The essence of Cold War American loyalty was the belief that all communists were implied Soviet spies and should, consequently, have been banned from positions where they could harm the nation’s defense. Congressional investigators accommodated to resolve the issue of identification of these individuals by making people take the Fifth Amendment (Schrecker, 2004). This provided enough evidence to dismiss people who were tried for their connection to the Communist party. Thus, the federal government and various places of employment adopted policies that would target people who requested the right against self-incrimination concerning association with the Communist party.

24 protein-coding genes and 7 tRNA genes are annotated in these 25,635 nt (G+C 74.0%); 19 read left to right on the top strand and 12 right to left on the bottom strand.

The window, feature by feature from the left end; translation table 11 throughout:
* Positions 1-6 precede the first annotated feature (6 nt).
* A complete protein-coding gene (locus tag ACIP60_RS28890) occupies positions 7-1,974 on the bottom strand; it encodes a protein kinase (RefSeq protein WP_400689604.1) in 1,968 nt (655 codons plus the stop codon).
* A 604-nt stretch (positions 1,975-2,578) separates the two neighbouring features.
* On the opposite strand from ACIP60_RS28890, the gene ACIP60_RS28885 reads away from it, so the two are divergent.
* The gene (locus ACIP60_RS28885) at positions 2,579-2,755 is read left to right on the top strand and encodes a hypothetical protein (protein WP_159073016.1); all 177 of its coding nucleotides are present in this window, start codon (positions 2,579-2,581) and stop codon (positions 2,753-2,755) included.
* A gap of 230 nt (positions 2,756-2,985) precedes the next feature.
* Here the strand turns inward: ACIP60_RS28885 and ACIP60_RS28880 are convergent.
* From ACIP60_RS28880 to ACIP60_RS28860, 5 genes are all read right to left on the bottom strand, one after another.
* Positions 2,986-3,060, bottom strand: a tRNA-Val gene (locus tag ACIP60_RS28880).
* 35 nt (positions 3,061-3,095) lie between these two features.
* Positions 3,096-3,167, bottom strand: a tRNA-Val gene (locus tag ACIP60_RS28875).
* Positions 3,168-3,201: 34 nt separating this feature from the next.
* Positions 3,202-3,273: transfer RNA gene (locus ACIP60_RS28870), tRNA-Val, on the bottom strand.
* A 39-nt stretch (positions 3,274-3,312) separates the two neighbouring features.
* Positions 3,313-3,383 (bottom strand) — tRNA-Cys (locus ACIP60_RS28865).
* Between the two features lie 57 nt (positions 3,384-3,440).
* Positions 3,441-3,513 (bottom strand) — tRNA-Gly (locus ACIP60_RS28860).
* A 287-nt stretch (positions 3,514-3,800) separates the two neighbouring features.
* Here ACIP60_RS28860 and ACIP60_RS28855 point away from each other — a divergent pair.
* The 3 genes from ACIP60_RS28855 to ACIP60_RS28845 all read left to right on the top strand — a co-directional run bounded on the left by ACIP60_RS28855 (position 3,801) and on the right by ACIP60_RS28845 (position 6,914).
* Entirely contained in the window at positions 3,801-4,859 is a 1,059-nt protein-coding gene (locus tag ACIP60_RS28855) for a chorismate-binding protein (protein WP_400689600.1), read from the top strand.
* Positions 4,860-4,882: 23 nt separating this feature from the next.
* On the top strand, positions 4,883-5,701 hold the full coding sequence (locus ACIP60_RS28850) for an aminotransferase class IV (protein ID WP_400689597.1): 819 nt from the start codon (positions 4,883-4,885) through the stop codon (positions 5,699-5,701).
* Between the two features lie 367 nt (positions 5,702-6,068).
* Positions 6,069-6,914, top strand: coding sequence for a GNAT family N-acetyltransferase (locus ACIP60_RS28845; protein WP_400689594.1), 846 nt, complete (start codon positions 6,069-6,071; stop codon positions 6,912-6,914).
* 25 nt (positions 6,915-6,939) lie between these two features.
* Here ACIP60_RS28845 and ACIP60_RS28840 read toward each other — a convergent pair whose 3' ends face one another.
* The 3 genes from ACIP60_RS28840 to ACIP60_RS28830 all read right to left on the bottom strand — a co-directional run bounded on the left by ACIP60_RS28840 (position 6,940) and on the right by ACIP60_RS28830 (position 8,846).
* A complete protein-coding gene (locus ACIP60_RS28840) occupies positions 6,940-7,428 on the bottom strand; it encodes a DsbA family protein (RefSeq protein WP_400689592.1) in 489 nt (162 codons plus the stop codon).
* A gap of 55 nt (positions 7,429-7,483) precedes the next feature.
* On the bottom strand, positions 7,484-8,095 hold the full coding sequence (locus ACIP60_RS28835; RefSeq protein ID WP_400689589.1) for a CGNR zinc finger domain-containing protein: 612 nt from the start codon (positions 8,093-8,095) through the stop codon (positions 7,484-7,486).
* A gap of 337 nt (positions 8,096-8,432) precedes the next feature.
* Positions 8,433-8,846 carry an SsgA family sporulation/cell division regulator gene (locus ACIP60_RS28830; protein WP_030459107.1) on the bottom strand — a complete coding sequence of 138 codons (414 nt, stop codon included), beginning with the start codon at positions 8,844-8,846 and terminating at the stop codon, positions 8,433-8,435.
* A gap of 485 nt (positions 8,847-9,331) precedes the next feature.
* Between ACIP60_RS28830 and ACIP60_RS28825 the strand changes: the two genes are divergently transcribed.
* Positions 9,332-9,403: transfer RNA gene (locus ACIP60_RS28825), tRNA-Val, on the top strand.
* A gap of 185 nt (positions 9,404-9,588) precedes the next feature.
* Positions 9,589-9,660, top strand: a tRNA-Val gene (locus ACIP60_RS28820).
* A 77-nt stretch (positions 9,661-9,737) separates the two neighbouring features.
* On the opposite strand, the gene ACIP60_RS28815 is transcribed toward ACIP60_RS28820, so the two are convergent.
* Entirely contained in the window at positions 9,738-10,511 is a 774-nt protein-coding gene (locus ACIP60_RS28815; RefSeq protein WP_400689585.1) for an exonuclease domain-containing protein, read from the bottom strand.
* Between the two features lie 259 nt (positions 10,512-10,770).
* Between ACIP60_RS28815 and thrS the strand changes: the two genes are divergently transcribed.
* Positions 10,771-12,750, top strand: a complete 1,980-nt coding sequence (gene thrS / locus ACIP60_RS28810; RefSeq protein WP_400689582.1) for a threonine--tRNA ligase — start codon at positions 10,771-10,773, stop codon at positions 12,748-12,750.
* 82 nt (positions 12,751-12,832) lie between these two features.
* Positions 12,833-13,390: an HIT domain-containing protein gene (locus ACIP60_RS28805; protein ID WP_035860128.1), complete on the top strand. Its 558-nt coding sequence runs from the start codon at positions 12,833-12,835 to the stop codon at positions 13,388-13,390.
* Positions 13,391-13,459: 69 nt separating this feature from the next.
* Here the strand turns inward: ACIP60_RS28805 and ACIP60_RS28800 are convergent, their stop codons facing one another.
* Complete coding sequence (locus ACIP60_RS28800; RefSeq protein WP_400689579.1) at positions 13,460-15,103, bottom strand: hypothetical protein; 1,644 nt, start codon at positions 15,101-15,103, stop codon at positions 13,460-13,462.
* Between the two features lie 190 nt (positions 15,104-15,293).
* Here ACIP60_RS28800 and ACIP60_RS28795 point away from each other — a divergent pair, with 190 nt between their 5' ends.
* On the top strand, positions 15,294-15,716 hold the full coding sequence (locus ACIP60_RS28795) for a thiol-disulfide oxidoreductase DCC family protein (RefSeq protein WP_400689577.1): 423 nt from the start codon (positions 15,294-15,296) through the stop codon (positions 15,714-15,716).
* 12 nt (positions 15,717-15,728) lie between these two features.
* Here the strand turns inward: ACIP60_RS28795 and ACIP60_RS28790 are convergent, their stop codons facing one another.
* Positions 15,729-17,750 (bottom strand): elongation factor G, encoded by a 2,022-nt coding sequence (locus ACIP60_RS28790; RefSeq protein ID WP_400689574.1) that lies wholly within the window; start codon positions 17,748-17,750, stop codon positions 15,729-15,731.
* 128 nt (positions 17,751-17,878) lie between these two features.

Moreover, educational facilities, including universities, mistrusted suspicious witnesses and forced them to prove their political reliability. Some of the government’s tactics were the identification based on the principle of guilt by association (Schrecker, 2004). Thus, to identify the communist, it was enough to assess people based on the organization they belonged to, people they associated with, and the ideas they thought were worth supporting. Law-abiding American citizens were put in situations where they were forced to break the law. Therefore, congressional committees and grand juries investigated people in a way that would provoke them to lie or refuse to respond (Schrecker, 2004). Law enforcement agencies sometimes were not capable of interrogating people easily, which required them to “find an indictable offense – especially if someone had not broken the law” (Schrecker, 2004, p. 1058). Thus, the Red Scare had provoked the government, employers, and investigators to be suspicious of various groups of people that were not involved in spying activities. The law was stretched to the point where individuals were forced to lie under oath.